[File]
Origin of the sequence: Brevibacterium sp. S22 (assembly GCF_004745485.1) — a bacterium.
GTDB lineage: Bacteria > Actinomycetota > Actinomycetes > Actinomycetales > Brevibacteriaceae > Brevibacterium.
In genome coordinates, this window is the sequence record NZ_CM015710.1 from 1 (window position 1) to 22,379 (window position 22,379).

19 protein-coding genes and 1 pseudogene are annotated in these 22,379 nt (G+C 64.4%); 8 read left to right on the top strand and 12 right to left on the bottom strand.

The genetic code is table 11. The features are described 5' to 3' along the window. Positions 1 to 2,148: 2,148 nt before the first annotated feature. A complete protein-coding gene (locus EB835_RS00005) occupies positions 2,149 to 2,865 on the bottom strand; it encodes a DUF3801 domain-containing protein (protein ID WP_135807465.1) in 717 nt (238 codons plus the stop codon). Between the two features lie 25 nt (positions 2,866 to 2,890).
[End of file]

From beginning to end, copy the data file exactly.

Origin of the sequence: Brevibacterium sp. S22 (assembly GCF_004745485.1) — a bacterium.
GTDB lineage: Bacteria > Actinomycetota > Actinomycetes > Actinomycetales > Brevibacteriaceae > Brevibacterium.
In genome coordinates, this window is the sequence record NZ_CM015710.1 from 1 (window position 1) to 22,379 (window position 22,379).

19 protein-coding genes and 1 pseudogene are annotated in these 22,379 nt (G+C 64.4%); 8 read left to right on the top strand and 12 right to left on the bottom strand.

The genetic code is table 11. The features are described 5' to 3' along the window. Positions 1 to 2,148: 2,148 nt before the first annotated feature. A complete protein-coding gene (locus EB835_RS00005) occupies positions 2,149 to 2,865 on the bottom strand; it encodes a DUF3801 domain-containing protein (protein ID WP_135807465.1) in 717 nt (238 codons plus the stop codon). Between the two features lie 25 nt (positions 2,866 to 2,890).